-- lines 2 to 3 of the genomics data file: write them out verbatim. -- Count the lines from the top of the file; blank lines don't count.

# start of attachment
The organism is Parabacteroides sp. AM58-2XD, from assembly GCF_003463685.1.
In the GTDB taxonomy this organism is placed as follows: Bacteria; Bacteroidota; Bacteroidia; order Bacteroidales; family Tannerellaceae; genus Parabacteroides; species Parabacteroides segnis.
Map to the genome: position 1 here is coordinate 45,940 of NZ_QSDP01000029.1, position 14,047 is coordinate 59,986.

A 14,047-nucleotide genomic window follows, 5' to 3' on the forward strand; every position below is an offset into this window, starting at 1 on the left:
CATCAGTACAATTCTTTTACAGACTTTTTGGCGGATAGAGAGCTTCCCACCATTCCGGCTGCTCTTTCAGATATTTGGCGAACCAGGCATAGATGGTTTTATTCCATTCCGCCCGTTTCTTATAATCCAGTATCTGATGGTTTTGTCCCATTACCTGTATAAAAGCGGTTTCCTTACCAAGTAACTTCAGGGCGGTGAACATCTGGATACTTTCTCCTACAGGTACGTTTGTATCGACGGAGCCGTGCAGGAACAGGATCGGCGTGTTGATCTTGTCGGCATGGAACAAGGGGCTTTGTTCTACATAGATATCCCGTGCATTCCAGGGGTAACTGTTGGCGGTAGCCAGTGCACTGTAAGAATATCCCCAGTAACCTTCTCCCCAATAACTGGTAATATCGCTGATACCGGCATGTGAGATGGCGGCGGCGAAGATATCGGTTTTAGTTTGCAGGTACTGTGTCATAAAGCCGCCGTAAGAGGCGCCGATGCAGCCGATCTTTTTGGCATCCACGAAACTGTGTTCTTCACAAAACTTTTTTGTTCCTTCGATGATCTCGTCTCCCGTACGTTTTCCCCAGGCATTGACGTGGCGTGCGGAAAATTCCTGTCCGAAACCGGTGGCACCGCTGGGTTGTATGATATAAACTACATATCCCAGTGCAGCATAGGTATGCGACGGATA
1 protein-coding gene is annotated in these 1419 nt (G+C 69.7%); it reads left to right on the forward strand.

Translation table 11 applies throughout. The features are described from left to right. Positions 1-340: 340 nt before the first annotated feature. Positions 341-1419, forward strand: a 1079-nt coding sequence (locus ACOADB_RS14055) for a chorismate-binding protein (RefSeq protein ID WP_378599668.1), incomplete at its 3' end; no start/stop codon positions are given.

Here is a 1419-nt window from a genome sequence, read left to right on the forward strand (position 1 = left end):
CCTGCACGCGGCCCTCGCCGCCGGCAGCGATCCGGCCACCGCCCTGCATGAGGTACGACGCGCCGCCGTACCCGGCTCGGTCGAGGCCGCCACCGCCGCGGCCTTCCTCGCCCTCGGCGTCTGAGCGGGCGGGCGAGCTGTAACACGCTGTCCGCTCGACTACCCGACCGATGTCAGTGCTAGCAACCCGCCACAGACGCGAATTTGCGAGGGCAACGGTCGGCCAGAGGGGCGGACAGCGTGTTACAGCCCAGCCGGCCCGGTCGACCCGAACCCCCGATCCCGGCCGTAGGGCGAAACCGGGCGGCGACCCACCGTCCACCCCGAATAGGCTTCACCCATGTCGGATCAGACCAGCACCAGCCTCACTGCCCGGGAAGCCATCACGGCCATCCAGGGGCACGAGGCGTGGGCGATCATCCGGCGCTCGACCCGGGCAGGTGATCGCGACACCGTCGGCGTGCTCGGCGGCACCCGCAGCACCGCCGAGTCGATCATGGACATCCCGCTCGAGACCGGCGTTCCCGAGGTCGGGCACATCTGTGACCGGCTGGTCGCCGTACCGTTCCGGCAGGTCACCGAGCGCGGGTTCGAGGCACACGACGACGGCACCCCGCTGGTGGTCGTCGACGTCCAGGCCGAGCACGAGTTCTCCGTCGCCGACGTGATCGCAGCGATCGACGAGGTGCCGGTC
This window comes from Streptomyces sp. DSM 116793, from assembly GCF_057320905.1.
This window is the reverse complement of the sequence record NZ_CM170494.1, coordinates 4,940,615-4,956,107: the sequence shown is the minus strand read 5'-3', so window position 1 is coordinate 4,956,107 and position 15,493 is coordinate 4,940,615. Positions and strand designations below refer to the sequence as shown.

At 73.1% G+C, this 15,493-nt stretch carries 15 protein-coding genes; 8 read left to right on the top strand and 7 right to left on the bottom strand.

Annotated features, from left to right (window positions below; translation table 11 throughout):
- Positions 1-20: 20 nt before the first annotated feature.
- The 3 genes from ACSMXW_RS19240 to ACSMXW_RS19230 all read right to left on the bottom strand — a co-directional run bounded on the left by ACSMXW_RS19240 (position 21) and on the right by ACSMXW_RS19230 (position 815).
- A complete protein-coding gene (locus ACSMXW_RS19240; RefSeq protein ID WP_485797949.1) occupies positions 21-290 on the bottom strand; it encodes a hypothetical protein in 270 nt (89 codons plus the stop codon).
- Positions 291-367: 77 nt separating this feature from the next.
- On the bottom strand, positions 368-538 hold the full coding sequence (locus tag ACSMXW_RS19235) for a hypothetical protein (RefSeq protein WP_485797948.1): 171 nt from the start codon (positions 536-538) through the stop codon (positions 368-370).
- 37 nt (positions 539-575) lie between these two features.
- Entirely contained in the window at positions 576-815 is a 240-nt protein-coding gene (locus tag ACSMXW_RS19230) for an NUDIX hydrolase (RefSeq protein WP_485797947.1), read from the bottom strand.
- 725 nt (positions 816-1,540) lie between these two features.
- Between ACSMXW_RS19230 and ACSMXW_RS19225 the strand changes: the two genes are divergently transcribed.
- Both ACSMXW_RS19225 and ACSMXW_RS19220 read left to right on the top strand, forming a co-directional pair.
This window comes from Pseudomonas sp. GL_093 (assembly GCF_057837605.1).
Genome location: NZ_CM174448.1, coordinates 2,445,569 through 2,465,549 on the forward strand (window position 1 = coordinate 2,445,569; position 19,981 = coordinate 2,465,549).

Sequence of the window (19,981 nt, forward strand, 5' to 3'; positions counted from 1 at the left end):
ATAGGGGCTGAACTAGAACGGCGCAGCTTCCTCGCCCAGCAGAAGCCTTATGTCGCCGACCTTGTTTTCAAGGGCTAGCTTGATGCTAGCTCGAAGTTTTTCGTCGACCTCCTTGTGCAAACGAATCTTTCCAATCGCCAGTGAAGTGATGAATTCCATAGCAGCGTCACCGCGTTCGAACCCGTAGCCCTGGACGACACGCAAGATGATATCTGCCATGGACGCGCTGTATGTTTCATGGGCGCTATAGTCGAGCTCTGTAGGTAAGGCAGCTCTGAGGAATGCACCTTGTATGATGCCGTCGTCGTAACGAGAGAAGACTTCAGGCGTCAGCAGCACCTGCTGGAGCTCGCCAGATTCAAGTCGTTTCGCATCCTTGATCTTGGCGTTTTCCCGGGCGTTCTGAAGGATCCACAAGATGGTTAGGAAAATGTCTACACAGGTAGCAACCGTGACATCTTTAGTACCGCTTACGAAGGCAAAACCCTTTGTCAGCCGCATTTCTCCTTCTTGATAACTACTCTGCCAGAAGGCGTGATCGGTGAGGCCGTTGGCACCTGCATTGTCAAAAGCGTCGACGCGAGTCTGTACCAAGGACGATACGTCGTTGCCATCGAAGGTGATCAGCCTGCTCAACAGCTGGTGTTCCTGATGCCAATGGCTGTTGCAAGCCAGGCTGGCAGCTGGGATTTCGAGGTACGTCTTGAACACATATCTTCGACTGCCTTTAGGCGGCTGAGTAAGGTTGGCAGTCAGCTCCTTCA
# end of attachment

In the GTDB taxonomy this organism is placed as follows: Bacteria; Bacteroidota; Bacteroidia; order Bacteroidales; family Tannerellaceae; genus Parabacteroides; species Parabacteroides segnis.
Map to the genome: position 1 here is coordinate 45,940 of NZ_QSDP01000029.1, position 14,047 is coordinate 59,986.